Beef + Lamb NZ (B+LNZ) and DairyNZ have this week talked farmers through the detail of the Government’s latest freshwater policies as best they can, despite there being gaps in the detail.
They all urge farmers to study the new rules with the National Environmental Standard (NES), which cover stock exclusion, land use change and winter grazing, becoming law on September 3.
The logistical scale for regional councils was laid out by Environment Southland’s land and water services manager Fiona Young, who estimated 2000 farmers in the region will have their activities captured by the NES.
Farm environment plans will help farmers negotiate the new rules, but a lack of people with expertise to compile those plans will delay their introduction.
“They will be there in the future but they are not available now as a number of details are still to be finalised such as certifiers,” DairyNZ senior policy analyst Charlotte Wright said.
She told Otago and Southland dairy farmers the changes include a formula to determine the maximum area that can be sown in winter forage, rules on the slope of paddocks for intensive wintering, permitted pugging and the use of synthetic nitrogen.
It is estimated 300 Southland dairy farmers exceed the new annual 190kg/ha limit of applied synthetic nitrogen.
All dairy farmers will be required to report their use of synthetic nitrogen to regional councils each year.
“That is going to be a problem for farmers and councils both in determining the collection and processes,” she said.
There are also new rules on intensification and the construction and effluent collection of stock handling areas, feedlots, wintering, stand-off and loafing pads.
B+LNZ’s environment manager Corina Jordan told farmers a contentious issue is the questionable accuracy of an online map created by the Ministry for the Environment(MfE).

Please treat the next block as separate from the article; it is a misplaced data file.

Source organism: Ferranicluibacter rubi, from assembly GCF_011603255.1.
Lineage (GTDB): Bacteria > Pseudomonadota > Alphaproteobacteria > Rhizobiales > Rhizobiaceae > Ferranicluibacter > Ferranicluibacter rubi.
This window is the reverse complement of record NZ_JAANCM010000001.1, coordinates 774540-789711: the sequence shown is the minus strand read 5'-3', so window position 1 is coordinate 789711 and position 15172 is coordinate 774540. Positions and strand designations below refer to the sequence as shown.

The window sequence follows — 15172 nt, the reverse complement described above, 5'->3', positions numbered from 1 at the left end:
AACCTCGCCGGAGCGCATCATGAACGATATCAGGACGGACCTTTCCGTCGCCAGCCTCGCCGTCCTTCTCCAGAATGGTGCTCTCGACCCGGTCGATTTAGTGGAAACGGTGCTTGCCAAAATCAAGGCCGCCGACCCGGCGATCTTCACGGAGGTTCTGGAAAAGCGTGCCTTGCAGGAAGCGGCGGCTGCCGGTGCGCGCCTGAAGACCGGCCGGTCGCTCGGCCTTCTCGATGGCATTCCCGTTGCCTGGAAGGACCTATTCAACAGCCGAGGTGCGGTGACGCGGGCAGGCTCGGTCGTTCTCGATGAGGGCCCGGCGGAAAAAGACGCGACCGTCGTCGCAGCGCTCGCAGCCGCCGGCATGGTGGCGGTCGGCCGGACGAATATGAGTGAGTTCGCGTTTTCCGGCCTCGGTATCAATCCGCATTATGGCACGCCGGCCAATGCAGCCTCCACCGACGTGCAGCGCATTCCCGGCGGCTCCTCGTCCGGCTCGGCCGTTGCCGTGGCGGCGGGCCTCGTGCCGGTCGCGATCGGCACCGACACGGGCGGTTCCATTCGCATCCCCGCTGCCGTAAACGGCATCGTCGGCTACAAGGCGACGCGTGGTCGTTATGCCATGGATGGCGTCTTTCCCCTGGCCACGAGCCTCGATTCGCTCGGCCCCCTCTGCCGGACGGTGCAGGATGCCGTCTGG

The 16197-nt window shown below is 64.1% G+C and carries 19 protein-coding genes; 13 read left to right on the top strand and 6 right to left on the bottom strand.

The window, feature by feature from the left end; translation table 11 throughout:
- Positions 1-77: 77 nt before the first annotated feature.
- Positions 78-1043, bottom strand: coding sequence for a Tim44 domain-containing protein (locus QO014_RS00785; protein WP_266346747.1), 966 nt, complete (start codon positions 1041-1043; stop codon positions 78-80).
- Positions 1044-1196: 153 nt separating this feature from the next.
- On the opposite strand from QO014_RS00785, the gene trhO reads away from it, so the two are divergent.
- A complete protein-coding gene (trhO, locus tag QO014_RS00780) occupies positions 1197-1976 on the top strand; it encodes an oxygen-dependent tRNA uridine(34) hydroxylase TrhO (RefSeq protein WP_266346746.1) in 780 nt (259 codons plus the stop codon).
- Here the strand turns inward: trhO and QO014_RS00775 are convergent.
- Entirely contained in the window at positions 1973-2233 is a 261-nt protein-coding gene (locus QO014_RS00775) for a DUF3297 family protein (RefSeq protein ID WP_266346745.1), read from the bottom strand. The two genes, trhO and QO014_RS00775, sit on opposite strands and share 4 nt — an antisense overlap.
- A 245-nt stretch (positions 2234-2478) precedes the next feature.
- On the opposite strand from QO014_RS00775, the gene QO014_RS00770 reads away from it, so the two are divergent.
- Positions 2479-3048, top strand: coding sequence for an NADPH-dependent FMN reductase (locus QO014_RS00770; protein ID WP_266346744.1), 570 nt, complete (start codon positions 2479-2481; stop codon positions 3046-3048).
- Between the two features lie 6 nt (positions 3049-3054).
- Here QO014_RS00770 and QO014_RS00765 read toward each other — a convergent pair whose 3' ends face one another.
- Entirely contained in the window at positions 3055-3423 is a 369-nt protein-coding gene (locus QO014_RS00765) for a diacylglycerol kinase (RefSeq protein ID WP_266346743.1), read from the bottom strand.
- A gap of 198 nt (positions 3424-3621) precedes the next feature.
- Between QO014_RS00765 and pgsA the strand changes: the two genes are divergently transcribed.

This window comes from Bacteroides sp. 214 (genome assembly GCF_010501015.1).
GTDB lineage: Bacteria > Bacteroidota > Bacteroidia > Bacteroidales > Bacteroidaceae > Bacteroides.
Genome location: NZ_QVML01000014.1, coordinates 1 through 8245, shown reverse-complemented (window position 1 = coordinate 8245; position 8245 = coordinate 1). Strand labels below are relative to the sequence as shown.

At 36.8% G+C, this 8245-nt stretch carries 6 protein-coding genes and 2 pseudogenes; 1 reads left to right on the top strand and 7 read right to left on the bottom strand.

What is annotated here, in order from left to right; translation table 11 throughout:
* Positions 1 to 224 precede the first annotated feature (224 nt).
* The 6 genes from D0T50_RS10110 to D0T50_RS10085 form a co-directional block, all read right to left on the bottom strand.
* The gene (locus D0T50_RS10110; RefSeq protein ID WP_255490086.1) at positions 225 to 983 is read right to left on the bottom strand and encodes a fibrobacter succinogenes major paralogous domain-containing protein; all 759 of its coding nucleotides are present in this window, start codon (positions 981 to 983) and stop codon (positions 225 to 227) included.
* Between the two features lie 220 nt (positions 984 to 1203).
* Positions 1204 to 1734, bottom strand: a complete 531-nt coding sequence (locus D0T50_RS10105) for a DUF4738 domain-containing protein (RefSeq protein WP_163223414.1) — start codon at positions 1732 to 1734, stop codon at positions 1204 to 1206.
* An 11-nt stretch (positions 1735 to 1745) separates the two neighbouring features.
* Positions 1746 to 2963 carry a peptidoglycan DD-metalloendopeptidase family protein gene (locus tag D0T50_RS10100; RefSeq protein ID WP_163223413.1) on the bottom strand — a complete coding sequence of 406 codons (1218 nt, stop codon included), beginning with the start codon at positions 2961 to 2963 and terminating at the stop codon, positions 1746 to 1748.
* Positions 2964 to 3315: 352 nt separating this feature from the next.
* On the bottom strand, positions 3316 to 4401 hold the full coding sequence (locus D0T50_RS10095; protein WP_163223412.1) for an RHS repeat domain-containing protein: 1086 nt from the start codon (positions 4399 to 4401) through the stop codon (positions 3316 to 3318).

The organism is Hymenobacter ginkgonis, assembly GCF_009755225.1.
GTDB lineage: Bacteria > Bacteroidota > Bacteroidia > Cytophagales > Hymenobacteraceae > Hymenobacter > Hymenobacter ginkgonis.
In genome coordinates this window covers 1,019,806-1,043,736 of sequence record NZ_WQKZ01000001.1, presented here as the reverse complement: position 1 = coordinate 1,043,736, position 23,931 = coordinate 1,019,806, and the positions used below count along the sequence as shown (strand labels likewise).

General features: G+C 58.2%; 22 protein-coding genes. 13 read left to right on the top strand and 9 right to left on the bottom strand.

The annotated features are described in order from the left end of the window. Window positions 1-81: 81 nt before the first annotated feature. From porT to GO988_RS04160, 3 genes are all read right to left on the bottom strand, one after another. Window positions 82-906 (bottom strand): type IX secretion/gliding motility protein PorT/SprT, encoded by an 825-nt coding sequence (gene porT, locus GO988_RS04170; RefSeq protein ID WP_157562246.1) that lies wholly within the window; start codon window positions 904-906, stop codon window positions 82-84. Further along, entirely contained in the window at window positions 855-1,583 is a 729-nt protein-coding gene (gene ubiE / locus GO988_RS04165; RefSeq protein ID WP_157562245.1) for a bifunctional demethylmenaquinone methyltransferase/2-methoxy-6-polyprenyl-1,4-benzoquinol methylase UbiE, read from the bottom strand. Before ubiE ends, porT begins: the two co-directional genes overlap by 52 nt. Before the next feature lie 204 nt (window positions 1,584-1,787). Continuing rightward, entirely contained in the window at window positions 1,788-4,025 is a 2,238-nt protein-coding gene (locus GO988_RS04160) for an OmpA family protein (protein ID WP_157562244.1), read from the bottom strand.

It is designed to show farmers if their land is greater than 10 degrees and provide guidance if they need to comply with rules excluding stock from waterways and if they need resource consent to sow winter forage crops.
The Government says it is looking to improve the map.
“They are inaccurate at farm or paddock scale so they capture a whole lot of land that is greater than a 10-degree slope. It is a very blunt instrument,” Jordan said.
“It is also hard to determine what is a waterway and whether that meets these regulations.
Stock exclusion regulations apply to waterways one metre or wider but it is unclear whether the one-metre width applies to anywhere on a farm or land parcel or whether regional councils will be able to take a bespoke approach.
“I suppose that is where the real conversations will be, how much flexibility regional councils will have to make this workable because at this stage the maps really aren’t,” she said.
The maps are written into legislation and will require Parliament to make any changes.
Adhering to rules preventing pugging of no more than 20cm or covering 50% of a paddock are a concern, although the Government this week eased regulations for pugging in gateways and around fixed water troughs.
“The real issue for farmers is they have to be able to guess if they can meet that standard when they start to graze their animals,” Jordan said.
“They are likely to need resource consent which regional councils will struggle to meet.”
While sheep are not required to be excluded from waterways, Jordan says they must comply with winter crop grazing rules and appear to have been inadvertently caught up in rule on stock holding areas.
The rules are designed to contain effluent runoff from feedlots and stock holding areas and consent must be sought if it cannot be contained.
Jordan says this rule applies to animals older than four months and weighing over 120kg, so appears to include stock handling yards.
She urges farmers to try and understand these new rules.
“It’s appropriate everybody understands what these new rules are,” she pointed out.
“Do not assume you will be exempt from them because they have got quite a low bar, so all farmers and all lifestyle block owners should take a good look and understand what they mean for them.”